Watering Down the Rhetoric Doesn’t Dilute the Threat Posed by ISIS

President Obama, keen to talk ISIS into submission, decided to hold a “Summit on Countering Violent Extremism” last week. The choice of words is telling. The White House is tying itself in rhetorical knots in an effort to characterize the conflagration in the Middle East as anything but religious and ISIS as anything but Islamic. Indeed, they have gone to great lengths to avoid labeling acts of violence as “Islamic terrorism” or the ideology as “Islamic” or even “jihadist.”

“Leading up to this summit, there’s been a fair amount of debate in the press and among pundits about the words we use to describe and frame this challenge, so I want to be very clear about how I see it,” the president said. “Al Qaeda and ISIL and groups like it are desperate for legitimacy. They try to portray themselves as religious leaders, holy warriors in defense of Islam.”

The speech follows comments last week in which President Obama seemed to suggest that murder victims in Paris were chosen “randomly” when in reality they were targeted for being Jewish. The White House was similarly vague in refusing to say that the victims of a slaughter in Egypt were Coptic Christians. There have also been bungled attempts at putting ISIS’ extremism in a larger historical context.

“Unless we get on our high horse and think this is unique to some other place, remember that during the Crusades and the Inquisition, people committed terrible deeds in the name of Christ,” Obama said.

State Department spokeswoman Marie Harf was also quick to point out that the Lord’s Resistance Army in Africa was a “Christian militant group.”

The question is, why? Why link the violence committed by Christians in the name of their faith yet deny the same treatment to the atrocities committed by Islamic extremists today? No one—at least no one worth mentioning—is arguing that ISIS, or Boko Haram, or al-Qaeda, or Abu Sayyaf , or Ansar al-Islam, or the myriad other ultra-fundamentalist Islamic groups or archetypal of Muslims generally. Instead, the argument is whether an interpretation, however wrong, of Islamic beliefs and texts is crucial to understanding the nature of the conflict.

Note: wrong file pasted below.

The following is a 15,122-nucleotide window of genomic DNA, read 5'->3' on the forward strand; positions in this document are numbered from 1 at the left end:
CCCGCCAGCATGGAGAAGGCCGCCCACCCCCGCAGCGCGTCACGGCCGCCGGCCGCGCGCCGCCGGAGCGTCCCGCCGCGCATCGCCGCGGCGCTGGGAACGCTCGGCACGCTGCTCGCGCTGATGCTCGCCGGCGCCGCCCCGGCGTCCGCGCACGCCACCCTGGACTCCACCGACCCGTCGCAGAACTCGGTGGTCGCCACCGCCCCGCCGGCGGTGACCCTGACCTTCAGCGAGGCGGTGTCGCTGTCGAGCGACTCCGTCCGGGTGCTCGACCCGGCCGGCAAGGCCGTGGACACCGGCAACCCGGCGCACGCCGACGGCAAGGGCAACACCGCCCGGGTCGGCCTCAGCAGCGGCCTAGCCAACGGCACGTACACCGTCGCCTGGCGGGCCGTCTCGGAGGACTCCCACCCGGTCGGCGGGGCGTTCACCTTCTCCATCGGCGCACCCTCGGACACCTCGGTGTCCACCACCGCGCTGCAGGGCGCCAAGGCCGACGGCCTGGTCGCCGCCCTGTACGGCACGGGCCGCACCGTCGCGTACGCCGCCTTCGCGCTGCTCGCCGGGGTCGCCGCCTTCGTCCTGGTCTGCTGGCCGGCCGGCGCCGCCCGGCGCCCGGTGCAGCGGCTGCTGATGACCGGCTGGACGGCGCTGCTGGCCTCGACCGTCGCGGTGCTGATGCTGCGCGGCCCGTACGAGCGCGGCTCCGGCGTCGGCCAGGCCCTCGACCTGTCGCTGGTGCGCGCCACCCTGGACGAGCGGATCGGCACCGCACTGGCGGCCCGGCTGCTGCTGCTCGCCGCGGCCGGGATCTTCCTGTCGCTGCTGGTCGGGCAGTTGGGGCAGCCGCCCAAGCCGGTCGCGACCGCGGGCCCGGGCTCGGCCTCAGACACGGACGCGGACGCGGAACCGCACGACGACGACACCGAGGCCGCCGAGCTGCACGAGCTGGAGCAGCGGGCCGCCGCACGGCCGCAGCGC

As Graeme Wood writes for an upcoming issue of The Atlantic:

The reality is that the Islamic State is Islamic. Very Islamic. Yes, it has attracted psychopaths and adventure seekers, drawn largely from the disaffected populations of the Middle East and Europe. But the religion preached by its most ardent followers derives from coherent and even learned interpretations of Islam.

Virtually every major decision and law promulgated by the Islamic State adheres to what it calls, in its press and pronouncements, and on its billboards, license plates, stationery, and coins, “the Prophetic methodology,” which means following the prophecy and example of Muhammad, in punctilious detail. Muslims can reject the Islamic State; nearly all do. But pretending that it isn’t actually a religious, millenarian group, with theology that must be understood to be combatted, has already led the United States to underestimate it and back foolish schemes to counter it.

In reporting the story Wood spoke with Princeton scholar Bernard Haykel, the leading expert on ISIS’ theology, who said that people’s desire to call the Islamic State un-Isliam are typically “embarrassed and politically correct, with a cotton-candy view” of the religion that neglects what it has “historically and legally required.”

Those requirements range from the benign, like a prohibition on selling alcohol or drugs, wearing Western-style clothing, and shaving one’s beard, to the extreme, such as the requirement that adulterers be stoned and slavery be encouraged, to the insightful, such as understanding that Shi’a, because it adapts portions of the Koran is apostasy because it denies the Koran’s initial perfection, to the strategically useful, such as the fundamentalist understanding that peace treaties must be temporary, that national borders are an abomination, and that a caliph must wage jihad at least once a year.

A deeper understanding of Islam’s role in ISIS’s actions even shows the counterproductivity of President Obama’s attempt to insert himself into the theological debate over whether ISIS is, or isn’t Islamic. Wood writes:

Barack Obama himself drifted into takfiri waters when he claimed that the Islamic State was “not Islamic”—the irony being that he, as the non-Muslim son of a Muslim, may himself be classified as an apostate, and yet is now practicing takfir against Muslims.

I suspect that most Muslims appreciated Obama’s sentiment: the president was standing with them against both Baghdadi and non-Muslim chauvinists trying to implicate them in crimes. But most Muslims aren’t susceptible to joining jihad. The ones who are susceptible will only have had their suspicions confirmed: the United States lies about religion to serve its purposes.

And that’s the problem. We’re not talking about most Muslims, we may not even be talking about any Muslims, but we are absolutely talking about people who wholeheartedly believe they are not only Muslims, but the true embodiment of its teachings. Until the White House grasps that concept it will be difficult to fully defeat ISIS.